Mr. Roubini rants his way through his case — casually tossing around the terms bitcoin and crypto interchangeably.
For anyone looking to better understand crypto and bitcoin, Roubini’s article is less than helpful.
I will try to be more so.
Bitcoin is a cryptocurrency, all cryptocurrencies are blockchains. Not all blockchains are cryptocurrencies. It is sloppy to mix them without distinction.
If Roubini were writing this FT piece…
What makes a good entrepreneur?
Some time ago, when asked in front of a class of MBA students, I can’t recall my soundbite answer. It probably included things like strong work ethic, adaptability, willingness to do the dirty work, etc.
That’s all true. But a longer answer is worth some thought. Because some people are just better cut out for entrepreneurship than others. Some of it you can teach, some of it you can’t.
But what makes a good one? Certainly that depends on how you define ‘good.’ Let’s use Webster’s definition: “Of a favorable character or tendency.”
We’ve all done it. Talked smack about our competitors. It’s natural, and way too easy for a team to console themselves talking about how bad the other folks are.
But it is a lazy habit. Worth unlearning if you really want to beat the competition (and grow your business).
When we talk down competitors — even just to our internal team — we develop an unhealthy attitude of superiority and every time we do it, we’re developing blind spots.
Your competitor offers another way to address the same problem you do. Some customers choose you, some choose them.
Sooner or later there’s a chore to be done by one of us. The chore of missing.
Most days we can neglect it. But always it waits. Sooner or later, one of us, you or me, will tend to it.
Today I saw myself — for just a bit — as that one. Tending to the chore of missing.
I took one imaginary step down that weary road. Only one. For now we still smell the same air, feel the same earth beneath. Missing can wait.
But looking down that road, taking that one, hesitant step into your absence, I…
I have had a front row seat to many emerging companies over the years and several in the past months. It never gets old, watching people becoming first-time entrepreneurs. Hearing their tone change from, “I kinda miss that big company salary,” to, “I don’t want to go back, I’m going to make this work.”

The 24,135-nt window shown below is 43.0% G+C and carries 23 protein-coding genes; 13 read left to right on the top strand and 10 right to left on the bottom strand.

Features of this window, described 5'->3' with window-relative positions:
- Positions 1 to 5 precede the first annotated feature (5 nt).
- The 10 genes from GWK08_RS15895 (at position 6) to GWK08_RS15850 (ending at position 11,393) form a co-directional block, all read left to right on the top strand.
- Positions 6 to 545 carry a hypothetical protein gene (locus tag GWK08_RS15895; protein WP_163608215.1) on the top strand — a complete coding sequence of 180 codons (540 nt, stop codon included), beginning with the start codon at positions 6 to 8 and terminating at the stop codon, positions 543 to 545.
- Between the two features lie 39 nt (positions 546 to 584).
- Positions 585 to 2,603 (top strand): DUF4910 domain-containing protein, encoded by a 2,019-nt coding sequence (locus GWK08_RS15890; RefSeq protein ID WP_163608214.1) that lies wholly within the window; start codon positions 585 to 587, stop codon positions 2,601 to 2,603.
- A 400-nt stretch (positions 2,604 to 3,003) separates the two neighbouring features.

It is a treat to see confidence forming as they talk to customers, and intimidation turn to excitement as they get their head around how their business will come together.
In today’s economy, many people freelance and work gigs without a long-term employment contract. A true…
Walking along the creek near our house, we came across three boys — 10 or 12 years old. Their football had landed in the water and was moving swiftly away with the current.
They chased it and we cheered them on, all puzzling aloud on the best place to make a grab for it.
It is Spring in the North, and the creek winding through our city runs fast and wide. Thirty feet wide on average, the current strong and cold from snowmelt and spring rain.
Still, it is not a mighty river. It is not too deep, not likely…
I am frequently asked this question, so let’s settle it.
More people today are looking for ways to take charge of their own work destiny. I believe that’s a good thing.
Because of this, many different types of programs have arisen to train aspiring entrepreneurs. Is that also a good thing?
Yes, if we take the time to understand what they can and cannot teach.
The label ‘entrepreneur’ was not always considered flattering. That has changed. In the past couple of decades, the badge of entrepreneur has become a sought-after credential. …
I spent most of my life leading ventures I co-founded from scratch. Now I help new tech startups build out their business plans and prepare for launch.
Because I believe in the synergy of education & practice, I’ve tried to learn (and hopefully teach) how to relate best thinking from business school to life in the startup trenches.
But it also helps sometimes, to pause and remember to keep things simple.
Every business plan boils down to two simple statements. First, you have to find the money, then you have to get the money.
Thinking about a business through this…
Years ago I found myself out of college, in my older brother’s basement, sitting at a computer on a card table, coding a product I didn’t completely understand but my older brother knew his customers would buy.
In true startup style, my bed was next to the card table.
I was still clearing the college out of my veins and my natural aversion to joining the corporate world (and plan to go to law school the next year) made me an easy startup recruit.
So, I became co-founder and employee #1 (my brother wisely kept his day job until we…
“I am of the opinion, the boldest measures are the safest,” said British Royal Navy Admiral Horatio Nelson.
I recently heard this quote on radio news — used by some pundit or another, likely out of context. The apparent paradox fascinated me and sent my thoughts wandering away from the story.
How can bold choices be safest? As I thought about it, the meaning and its usefulness to entrepreneurs appeared.
Having Googled him, I now know that history remembers Vice Admiral Nelson as a brilliant, unconventional and successful naval commander and strategist.
Wikipedia is happy to list the many quotes…